China invests to speed up NEV adoption

The Chinese government has published a policy paper with measures to further boost car sales in the country, mainly focusing on New Energy Vehicles, such as electric cars and plug-in hybrids. The measures not only include financial incentives but also increasingly concern infrastructure.

Even though the individual points in the strategy paper signed by 13 ministries, including the National Development and Reform Commission (NDRC), the Ministry of Industry and Information Technology and the Ministry of Finance, are relatively generalized, they do provide a clear direction. The phase-out of internal combustion vehicles is to be accelerated and sales of electric cars and plug-in hybrids are to be supported with a number of measures. Here, electric cars include both battery-electric cars and fuel cell vehicles, although in China FCEVs play only a minor role in current passenger car sales figures, and are usually not explicitly mentioned in the monthly figures.

In addition to the already announced extension of the purchase tax exemption for New Energy Vehicles, the construction of charging infrastructure is to be accelerated and the electricity grids in rural areas are to be improved with a view to charging electric vehicles. The government also wants to provide more support for the establishment of battery exchange stations, the compatibility of which is also to be improved. Operators of charging and battery exchange stations will be encouraged to gradually reduce prices. In addition, the public sector and local governments will be urged to increase the number of New Energy Vehicles procured.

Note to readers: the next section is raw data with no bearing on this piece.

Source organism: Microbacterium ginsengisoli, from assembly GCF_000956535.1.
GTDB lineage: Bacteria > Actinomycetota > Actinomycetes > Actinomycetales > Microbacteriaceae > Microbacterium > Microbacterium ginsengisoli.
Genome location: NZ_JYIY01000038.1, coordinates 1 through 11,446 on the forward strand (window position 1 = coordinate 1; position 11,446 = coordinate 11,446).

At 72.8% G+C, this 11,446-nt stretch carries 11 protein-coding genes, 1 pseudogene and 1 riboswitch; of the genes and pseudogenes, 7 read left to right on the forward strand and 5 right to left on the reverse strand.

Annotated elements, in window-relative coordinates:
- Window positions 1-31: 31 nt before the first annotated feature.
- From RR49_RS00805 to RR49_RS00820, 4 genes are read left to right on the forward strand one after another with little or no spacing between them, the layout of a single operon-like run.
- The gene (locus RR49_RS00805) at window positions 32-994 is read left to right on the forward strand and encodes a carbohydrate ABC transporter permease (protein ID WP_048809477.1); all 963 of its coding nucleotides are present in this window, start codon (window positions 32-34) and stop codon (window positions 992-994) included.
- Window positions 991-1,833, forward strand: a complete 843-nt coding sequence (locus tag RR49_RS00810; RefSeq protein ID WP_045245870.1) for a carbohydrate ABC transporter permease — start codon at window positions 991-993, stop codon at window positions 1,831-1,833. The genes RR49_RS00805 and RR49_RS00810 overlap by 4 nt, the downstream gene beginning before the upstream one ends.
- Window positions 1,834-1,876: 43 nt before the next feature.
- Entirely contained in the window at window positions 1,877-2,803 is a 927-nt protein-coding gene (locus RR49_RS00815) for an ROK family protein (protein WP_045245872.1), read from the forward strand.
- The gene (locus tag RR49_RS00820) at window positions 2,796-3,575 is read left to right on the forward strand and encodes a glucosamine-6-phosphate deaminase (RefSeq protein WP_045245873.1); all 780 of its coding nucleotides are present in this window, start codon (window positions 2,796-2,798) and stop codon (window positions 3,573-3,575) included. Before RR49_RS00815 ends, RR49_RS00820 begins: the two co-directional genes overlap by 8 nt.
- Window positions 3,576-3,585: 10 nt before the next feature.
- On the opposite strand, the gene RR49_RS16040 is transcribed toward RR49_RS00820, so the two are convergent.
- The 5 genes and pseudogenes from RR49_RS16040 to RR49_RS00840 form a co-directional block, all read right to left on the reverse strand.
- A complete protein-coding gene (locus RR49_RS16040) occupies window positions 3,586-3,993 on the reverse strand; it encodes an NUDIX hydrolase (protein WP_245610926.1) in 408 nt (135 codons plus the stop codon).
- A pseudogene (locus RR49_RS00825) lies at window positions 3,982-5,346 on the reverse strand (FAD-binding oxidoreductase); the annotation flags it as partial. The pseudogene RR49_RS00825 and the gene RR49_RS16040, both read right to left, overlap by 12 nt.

In the paper of the National Development and Reform Commission, according to Bloomberg China’s most important economic planning authority, these measures are only described in general terms. Without concrete figures, it is difficult to assess exactly how ambitious the plans are. However, since the central government aims to drive economic growth through car sales and “escape the shadow of Covid” (Bloomberg phrasing), the subsequent design of the guidelines is likely to achieve precisely these goals. While the Chinese government has now moved away from supporting individual companies and sectors, in this case the aim is to support the entire economy.

The three per cent increase in Chinese car sales in the first half of 2023 to 9.52 million vehicles was driven primarily by growth in New Energy Vehicle sales. These increased by 37 per cent compared to the same period last year, while sales of pure combustion vehicles fell by eight per cent.

The announcement of the package of measures has not yet had a clear impact on the share price of Chinese carmakers. According to Bloomberg, half of the top 20 companies rose and the other fell shortly after the midday trading break on Friday.

In battery-electric cars, a price war triggered by Tesla in January had a strong impact on the Chinese market. After the Model Y became significantly cheaper in China, other foreign and Chinese manufacturers had to follow suit with their own price cuts. However, this did not lead to the hoped-for jump in sales, but rather to further restraint as Chinese consumers prefer to wait for even better offers. As a result, the price war has rather dampened the mood on the Chinese car market, as some companies cannot keep up with the discount battle due to their cost structures and are thus potentially threatened in their existence.


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